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Cold-gas outflows in typical low-redshift galaxies are driven by star formation, not AGN

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Version 1 2023-05-18, 17:45
journal contribution
posted on 2023-05-18, 17:45 authored by Sarzi, M, Kaviraj, S, Nedelchev, B, Tiffany, J, Stanislav ShabalaStanislav Shabala, Deller, AT, Middelberg, E
Energetic feedback from active galactic nuclei (AGN) is an important ingredient for regulating the star formation history of galaxies in models of galaxy formation, which makes it important to study how AGN feedback actually occurs in practice. In order to catch AGNs in the act of quenching star formation, we have used the interstellar Na ɪ λλ5890, 5895(NaD) absorption lines to look for cold-gas outflows in a sample of 456 nearby galaxies for which we could unambiguously ascertain the presence of radio-AGN activity, thanks to radio imaging at milli-arcsecond scales. While compact radio emission indicating a radio AGN was found in 103 galaxies (23 per cent of the sample), and 23 objects (5 per cent) exhibited NaD absorption-line kinematics suggestive of cold-gas outflows, not one object showed evidence of a radio AGN and of a cold-gas outflow simultaneously. Radio-AGN activity was found predominantly in early-type galaxies, while cold-gas outflows were mainly seen in spiral galaxies with central star formation or composite star formation/AGN activity. Optical AGNs also do not seem capable of driving galactic winds in our sample. Our work adds to a picture of the low-redshift Universe, where cold-gas outflows in massive galaxies are generally driven by star formation and where radio-AGN activity occurs most often in systems in which the gas reservoir has already been significantly depleted.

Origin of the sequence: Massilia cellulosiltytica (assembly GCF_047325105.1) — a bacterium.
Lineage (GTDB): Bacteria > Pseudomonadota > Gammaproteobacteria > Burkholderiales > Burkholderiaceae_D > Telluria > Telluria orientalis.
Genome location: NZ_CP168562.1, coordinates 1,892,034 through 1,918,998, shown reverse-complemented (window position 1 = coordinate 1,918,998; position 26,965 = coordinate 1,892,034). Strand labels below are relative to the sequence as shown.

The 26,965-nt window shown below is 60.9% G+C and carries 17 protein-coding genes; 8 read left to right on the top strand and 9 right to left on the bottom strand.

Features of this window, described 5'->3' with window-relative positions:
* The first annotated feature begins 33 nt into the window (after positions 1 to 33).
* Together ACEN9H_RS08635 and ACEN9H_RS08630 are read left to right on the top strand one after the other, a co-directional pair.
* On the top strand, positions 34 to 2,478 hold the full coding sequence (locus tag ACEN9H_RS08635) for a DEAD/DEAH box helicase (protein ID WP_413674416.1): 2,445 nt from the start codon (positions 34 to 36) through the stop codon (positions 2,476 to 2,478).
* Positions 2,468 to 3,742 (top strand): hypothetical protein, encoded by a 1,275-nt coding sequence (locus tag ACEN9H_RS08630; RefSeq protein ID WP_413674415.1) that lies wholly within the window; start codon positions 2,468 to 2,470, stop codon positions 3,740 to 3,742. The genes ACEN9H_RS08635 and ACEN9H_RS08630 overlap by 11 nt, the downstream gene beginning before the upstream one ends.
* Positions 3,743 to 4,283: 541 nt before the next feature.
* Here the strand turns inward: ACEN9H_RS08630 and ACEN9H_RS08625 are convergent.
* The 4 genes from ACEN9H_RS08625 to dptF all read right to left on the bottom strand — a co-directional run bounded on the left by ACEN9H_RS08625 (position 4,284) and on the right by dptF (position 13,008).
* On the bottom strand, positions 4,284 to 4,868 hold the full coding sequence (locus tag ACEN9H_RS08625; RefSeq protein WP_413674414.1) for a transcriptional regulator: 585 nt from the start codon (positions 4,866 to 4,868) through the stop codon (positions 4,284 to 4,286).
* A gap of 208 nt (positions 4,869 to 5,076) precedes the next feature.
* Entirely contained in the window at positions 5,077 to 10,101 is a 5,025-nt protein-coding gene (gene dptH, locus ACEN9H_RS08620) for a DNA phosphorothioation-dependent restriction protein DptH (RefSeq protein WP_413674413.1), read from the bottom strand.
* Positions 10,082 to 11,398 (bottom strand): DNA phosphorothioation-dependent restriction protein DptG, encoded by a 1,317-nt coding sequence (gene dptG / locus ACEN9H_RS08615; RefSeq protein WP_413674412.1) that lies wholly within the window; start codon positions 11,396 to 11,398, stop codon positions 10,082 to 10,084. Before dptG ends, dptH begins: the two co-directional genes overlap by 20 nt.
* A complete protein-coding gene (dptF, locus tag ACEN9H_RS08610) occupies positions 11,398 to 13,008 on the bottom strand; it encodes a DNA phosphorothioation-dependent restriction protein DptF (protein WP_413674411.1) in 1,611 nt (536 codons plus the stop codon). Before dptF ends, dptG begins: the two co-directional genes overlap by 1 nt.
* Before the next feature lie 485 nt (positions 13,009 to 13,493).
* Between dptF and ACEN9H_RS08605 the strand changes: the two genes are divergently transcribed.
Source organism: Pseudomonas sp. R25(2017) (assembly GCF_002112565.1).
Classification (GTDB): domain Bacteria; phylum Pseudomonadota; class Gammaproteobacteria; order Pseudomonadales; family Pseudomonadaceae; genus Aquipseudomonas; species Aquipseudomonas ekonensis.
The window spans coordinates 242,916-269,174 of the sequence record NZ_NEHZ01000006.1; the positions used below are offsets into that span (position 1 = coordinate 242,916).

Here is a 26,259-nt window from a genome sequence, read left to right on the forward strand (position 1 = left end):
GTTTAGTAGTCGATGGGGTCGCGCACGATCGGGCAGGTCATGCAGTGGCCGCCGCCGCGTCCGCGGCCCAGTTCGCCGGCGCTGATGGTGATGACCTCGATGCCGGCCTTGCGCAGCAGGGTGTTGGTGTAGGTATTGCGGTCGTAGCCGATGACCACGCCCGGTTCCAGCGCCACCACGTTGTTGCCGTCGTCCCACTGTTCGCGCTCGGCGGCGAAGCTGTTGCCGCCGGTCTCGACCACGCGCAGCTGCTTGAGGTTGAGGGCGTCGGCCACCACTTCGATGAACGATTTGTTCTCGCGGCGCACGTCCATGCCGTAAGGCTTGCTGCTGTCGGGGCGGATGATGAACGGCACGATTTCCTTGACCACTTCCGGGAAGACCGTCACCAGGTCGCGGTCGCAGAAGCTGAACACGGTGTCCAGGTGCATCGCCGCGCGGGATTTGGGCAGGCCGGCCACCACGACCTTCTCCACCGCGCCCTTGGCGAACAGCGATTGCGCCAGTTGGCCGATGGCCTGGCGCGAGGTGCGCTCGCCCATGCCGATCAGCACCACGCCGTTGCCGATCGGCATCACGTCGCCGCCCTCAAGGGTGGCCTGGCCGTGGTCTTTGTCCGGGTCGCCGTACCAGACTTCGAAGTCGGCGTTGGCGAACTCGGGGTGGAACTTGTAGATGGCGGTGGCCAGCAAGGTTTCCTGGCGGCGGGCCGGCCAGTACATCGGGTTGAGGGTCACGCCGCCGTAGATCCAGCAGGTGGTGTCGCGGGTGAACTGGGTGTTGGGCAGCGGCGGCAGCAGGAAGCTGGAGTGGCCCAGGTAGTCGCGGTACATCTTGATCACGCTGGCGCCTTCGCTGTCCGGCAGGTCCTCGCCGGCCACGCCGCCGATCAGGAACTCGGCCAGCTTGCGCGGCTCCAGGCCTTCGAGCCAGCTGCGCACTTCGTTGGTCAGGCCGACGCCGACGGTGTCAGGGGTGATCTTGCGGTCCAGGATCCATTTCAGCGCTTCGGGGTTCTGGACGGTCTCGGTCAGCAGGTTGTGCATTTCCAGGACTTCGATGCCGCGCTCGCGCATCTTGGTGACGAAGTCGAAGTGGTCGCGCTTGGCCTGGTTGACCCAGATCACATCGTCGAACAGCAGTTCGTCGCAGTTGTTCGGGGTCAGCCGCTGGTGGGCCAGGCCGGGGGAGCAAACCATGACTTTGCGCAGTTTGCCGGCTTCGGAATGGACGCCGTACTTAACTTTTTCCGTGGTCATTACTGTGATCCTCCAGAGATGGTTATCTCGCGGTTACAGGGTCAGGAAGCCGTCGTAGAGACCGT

Funding

Australian Research Council

History

Publication title

Monthly Notices of the Royal Astronomical Society

Volume

456

Pagination

L25-L29

ISSN

0035-8711

Department/School

School of Natural Sciences

Publisher

Blackwell Publishing Ltd

Place of publication

9600 Garsington Rd, Oxford, England, Oxon, Ox4 2Dg

Rights statement

Copyright 2015 The Authors. Published by Oxford University Press on behalf of the Royal Astronomical Society. All rights reserved.

Repository Status

  • Open

Socio-economic Objectives

Expanding knowledge in the physical sciences

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